Saturday, March 20, 2010

Realm of Battle Board with a coat or two on. Battle board painting guide.

Well, in the last couple days I've done the following:

Firstly, I tested four different versions of coloring the base and settled on sand as the best way to get some depth and match the bases on my miniatures. This meant lots of glue and sand.

The basic procedure was to slather glue in randomish patterns on about a quarter of a board, deluge it with sand, wait a few minutes, pour off the sand onto some newspaper, pour the sand from the newspaper back into the old salsa jar I was using to store it, then repeat.

I say randomish patterns because where there were cracks on the ground I tried to extend them into the sand a ways to get some jaggedy patterns and hopefully break things up a little.

I waited for a day to make sure the glue had set, then gave it a loose brushing to get rid of some of the denser clumps. Then I mixed up about a 2:1 ratio of PVA glue and water in an ice-cream bucket and began the laborious process of going over all the sand again with a layer of glue. It took about 250-300 mL of glue all up, with it coming down to quite literally about a teaspoon of glue left at the end. Phew! Otherwise it would've been a trip to the shops.

Unfortunately, the sand I used in the first part of the process (last time) I hadn't watered down the glue and as a result those bits are shinier and less bumpy because of the smoothed glue on them. You can see then quite clearly when the flash is on. They'll always be not quite as good as the rest, but hopefully once it's all grey it might not be quite so obvious.

I had to leave that for a night as well, just to make sure the glue all set well. The goal is that with the two lots of glue, the three layers of paint and a final matt sealant finish it'll hold together and not drop sand anywhere!

Today was a good full day, fortunately plenty of paint drying time makes for plenty of rest breaks.

This morning I sprayed them all black using some black spray paint I got from Bunnings, far cheaper than the Games Workshop brand, but not as good quality. For this job, who cares! It just has to undercoat well!

I left them from about 9:30 in the morning until about 2pm to dry off outside. Then I mixed up a tub with some cheap black, grey and white paint (also from Bunnings) so that I had a nice big tub of greyish paint. As it dried it went a little blue-black-grey but it'll be highlighted anyway and the whole tub of paint cost next to nothing.

To apply it I used a sponge and blotted my way over everything. It took a while, but I think it was faster than using a brush and had the advantage of being imperfect for a hopefully more natural look.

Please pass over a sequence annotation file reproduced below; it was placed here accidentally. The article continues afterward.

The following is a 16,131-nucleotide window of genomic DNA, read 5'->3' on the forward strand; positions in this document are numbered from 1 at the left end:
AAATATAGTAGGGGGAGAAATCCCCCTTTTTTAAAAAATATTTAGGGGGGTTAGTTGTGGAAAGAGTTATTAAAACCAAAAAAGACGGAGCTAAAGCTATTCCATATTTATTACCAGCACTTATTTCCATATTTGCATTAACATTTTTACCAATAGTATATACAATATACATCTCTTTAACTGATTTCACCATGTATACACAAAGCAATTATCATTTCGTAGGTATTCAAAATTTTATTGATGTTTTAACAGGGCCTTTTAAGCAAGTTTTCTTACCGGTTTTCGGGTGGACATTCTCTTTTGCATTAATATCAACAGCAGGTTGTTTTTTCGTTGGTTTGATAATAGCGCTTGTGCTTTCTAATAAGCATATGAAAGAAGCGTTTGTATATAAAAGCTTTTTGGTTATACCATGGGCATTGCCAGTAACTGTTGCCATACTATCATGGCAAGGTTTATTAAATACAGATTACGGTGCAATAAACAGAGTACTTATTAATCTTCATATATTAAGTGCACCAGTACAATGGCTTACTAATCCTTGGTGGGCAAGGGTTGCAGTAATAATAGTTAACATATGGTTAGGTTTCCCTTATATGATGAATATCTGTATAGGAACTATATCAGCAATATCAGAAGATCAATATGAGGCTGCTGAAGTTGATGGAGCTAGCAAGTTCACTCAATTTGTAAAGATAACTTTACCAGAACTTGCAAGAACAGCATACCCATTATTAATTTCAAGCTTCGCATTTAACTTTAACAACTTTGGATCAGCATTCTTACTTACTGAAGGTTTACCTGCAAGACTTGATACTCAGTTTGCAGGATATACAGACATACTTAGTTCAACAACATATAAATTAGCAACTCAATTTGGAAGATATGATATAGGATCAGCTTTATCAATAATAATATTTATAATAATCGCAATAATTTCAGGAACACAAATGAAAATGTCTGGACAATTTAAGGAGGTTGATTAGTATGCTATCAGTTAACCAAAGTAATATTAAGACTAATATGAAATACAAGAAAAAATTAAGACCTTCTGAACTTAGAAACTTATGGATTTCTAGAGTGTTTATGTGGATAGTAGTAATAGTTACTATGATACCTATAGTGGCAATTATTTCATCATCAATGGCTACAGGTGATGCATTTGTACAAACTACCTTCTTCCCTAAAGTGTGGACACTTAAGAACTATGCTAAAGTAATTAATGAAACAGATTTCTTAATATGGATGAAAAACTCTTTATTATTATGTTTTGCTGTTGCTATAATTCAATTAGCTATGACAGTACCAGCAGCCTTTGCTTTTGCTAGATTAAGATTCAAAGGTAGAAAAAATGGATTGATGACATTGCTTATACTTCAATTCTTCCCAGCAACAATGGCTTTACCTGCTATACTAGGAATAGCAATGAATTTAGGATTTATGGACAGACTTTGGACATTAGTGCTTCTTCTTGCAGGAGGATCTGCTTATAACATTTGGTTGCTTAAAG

So there you can see one coat of the dark grey. You might be able to see the cracks leading through the sand a bit more clearly. The big black areas will be one of two things. In places it looks like the surface has cracked to reveal an ancient pathway or something. I'll be painting those big flagstones a blue-grey colour, hopefully contrasting enough with the more white-grey colour of the sand. 

The other black areas are the pits that I will attempt to colour as though they were lava filled. With the bluish flagstones and the yellow lava it should add just a few touches of colour to break up the monotony.

Here's a close-up at this stage.

Next phase was a highlight drybrushing of Codex Grey. Even with the huge area to do I wanted to use the Games Workshop color to match what my minis used. With some Jo Sonja acrylic thinner and a full pot and a half of Codex grey the board was drybrushed and sponged.

The technique was pretty simple. I used a sponge again and lightly brushed it back and forth over the sand to highlight it, then sponged it up and down on the bits with no sand, like the edges, gaps and cliff bits.

This shot compares two tiles, the top one has the Codex drybrush the bottom just the first grey sponging. Hopefully you can see the difference even with the dodgy photography!

And here's the whole board with the Codex coat. 

And to put the fortress to scale (which I undercoated grey).

Anyway, next it'll be a final highlight of Fortress Grey. Still not 100% sure how I'll apply it, don't want too much because it's about the right colour at the moment, really just want little bits of it for the extra "lift" you get from it. And especially along the rocks and boulders near the cliffs. Hopefully I'll get onto that tomorrow, it's all up drying at the moment.

All up it took a little under 2kg of fine sand (about $1 a kilo at the pet store aquarium), a little under 2 cans of spray paint ($7 at bunnings), and about $15-20 worth of paints. Oh, and the $5 bag of sponges, of which I still have several left over for... um... sponging stuff later.

1 comment:

  1. That's looking fantastic! I love how it brings out all the details of the board - the cracks and cratery ground. Cliffs come up really well too!